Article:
Mental Health

The link between our gut and mental health

From butterflies in our stomachs to going with our gut instincts, the way we think and talk about our emotions is so often based around our gut, and evidence is increasingly showing there really is an intimate link between mental and gut health.

Not only does it seem that our brains affect our gut health, but our guts may impact on our moods, too.

Read on to discover some of the fascinating ways they appear to influence one another, and how we can help support a happy symbiotic relationship between the two.

Serotonin and gut health

Thought of as the “happy chemical”, it has long been known that low levels of serotonin can be linked to depression – but up to 90 per cent of this mood-regulating chemical is actually found in the gut. Serotonin is produced in our bodies as the result of a chemical reaction involving an essential amino acid called tryptophan, which our bodies do not naturally produce. This means we have to get tryptophan from our diets.

A small body of research has suggested that as well as having a knock-on effect on our mood by enabling serotonin production, tryptophan may also help to alleviate aggression.

Research shows one way to bolster the effects of tryptophan may be to consume a carbohydrate-rich meal – this may be because the carb-heavy meal triggers our body’s production of insulin, which makes it more difficult for other amino acids to compete with tryptophan in reaching our brains.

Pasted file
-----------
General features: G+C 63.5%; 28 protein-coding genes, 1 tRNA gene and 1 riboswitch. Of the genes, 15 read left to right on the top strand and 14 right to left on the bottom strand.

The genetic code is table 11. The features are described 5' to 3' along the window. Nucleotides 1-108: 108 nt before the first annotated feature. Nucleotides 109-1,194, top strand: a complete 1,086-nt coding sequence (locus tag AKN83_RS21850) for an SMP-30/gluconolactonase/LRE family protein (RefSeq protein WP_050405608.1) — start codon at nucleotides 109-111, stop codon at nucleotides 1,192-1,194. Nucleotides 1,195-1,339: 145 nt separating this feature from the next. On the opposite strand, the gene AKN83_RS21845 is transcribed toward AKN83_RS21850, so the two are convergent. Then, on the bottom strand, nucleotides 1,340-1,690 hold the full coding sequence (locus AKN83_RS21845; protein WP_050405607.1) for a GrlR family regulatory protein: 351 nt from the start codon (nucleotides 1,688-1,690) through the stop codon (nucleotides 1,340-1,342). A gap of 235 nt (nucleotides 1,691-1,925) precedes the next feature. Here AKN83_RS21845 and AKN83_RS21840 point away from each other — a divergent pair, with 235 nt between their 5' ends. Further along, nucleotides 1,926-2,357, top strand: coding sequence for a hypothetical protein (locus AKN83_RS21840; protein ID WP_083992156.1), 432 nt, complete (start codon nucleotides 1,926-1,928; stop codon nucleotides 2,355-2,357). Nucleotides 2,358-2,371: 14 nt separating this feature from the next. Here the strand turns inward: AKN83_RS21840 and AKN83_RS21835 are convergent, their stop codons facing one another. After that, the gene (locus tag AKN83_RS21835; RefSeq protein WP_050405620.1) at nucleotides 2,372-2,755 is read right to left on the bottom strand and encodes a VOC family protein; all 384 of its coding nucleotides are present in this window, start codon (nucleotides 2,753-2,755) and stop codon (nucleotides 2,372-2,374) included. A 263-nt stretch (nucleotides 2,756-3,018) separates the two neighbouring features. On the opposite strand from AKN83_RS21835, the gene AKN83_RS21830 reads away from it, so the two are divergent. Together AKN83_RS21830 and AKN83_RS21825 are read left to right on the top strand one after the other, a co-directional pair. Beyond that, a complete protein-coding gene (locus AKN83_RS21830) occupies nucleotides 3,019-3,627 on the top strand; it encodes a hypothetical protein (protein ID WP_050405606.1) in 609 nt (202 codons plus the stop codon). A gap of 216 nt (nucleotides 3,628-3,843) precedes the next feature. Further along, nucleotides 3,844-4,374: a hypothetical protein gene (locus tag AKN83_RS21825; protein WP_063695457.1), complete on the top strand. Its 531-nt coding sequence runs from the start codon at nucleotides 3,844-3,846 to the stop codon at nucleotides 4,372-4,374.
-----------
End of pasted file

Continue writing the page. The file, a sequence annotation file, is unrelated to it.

Inflammation in the gut

Not only can stress trigger inflammation and allergic reactions in the gut, but research has demonstrated that in some animals, chronic gastrointestinal inflammation may cause anxiety-like behaviour. Irritable Bowl Syndrome has been found to be closely linked to stress and anxiety, and this correlation is thought to be down to decreased microbial gut diversity. In a trial, IBS sufferers given a prebiotic mixture containing galacto-oligosaccharide for four weeks had significantly improved levels of anxiety and a higher quality of life.

Mindful eating

Eating mindfully and chewing slowly may help our body to get into the rest-and-digest mode, which is when our levels of adrenaline and cortisol are lower and the body works on processes like digestion, detoxifying and building immunity.

Taking deep breaths is a particularly effective way of alleviating our body’s stress response (stress can negatively affect digestion) by triggering rest-and-digest mode. A handy breathing exercise to get your body into rest-and-digest mode is to take a few breaths in for a count of four, and out for a count of six.

To eat mindfully, focus entirely on the food you are eating: how it looks, smells, tastes and feels in your mouth. Try to chew 25 times before you swallow to help you slow down and give your stomach an easier job.

The magnificent microbiome

Our ‘microbiome’ is the term used to describe the trillions of microscopic organisms which live in our gut. The bacteria in our gut feed on what we eat and drink, using this to create essential enzymes and vitamins. There is an increasing volume of research being carried out to discover the effect our microbiome may have on numerous conditions, including autoimmune and mental health.

A growing body of research is finding  that certain probiotics and prebiotics may have a beneficial effect on our mental health. One study found that a three week supplementation of prebiotic B-GOS decreased the cortisol awakening response (the surge of cortisol our body produces when we wake up) and increased focus on positive stimuli. Another study found that patients with depression who took probiotic supplements had significantly reduced levels of depression compared to those taking a placebo. Drinking kefir, a fermented yoghurt-like drink, is a great way to increase the diversity of your microbiome as it is rich in probiotics. Kefir is really easy to make at home – you can follow Liz’s recipe here.

There are so many ways that our gut and mood can impact on one another, both negatively and positively. Keep a positive, low-stress attitude and your gut will thank you. Maintain a healthy, uninflamed gut – and your mood might benefit too!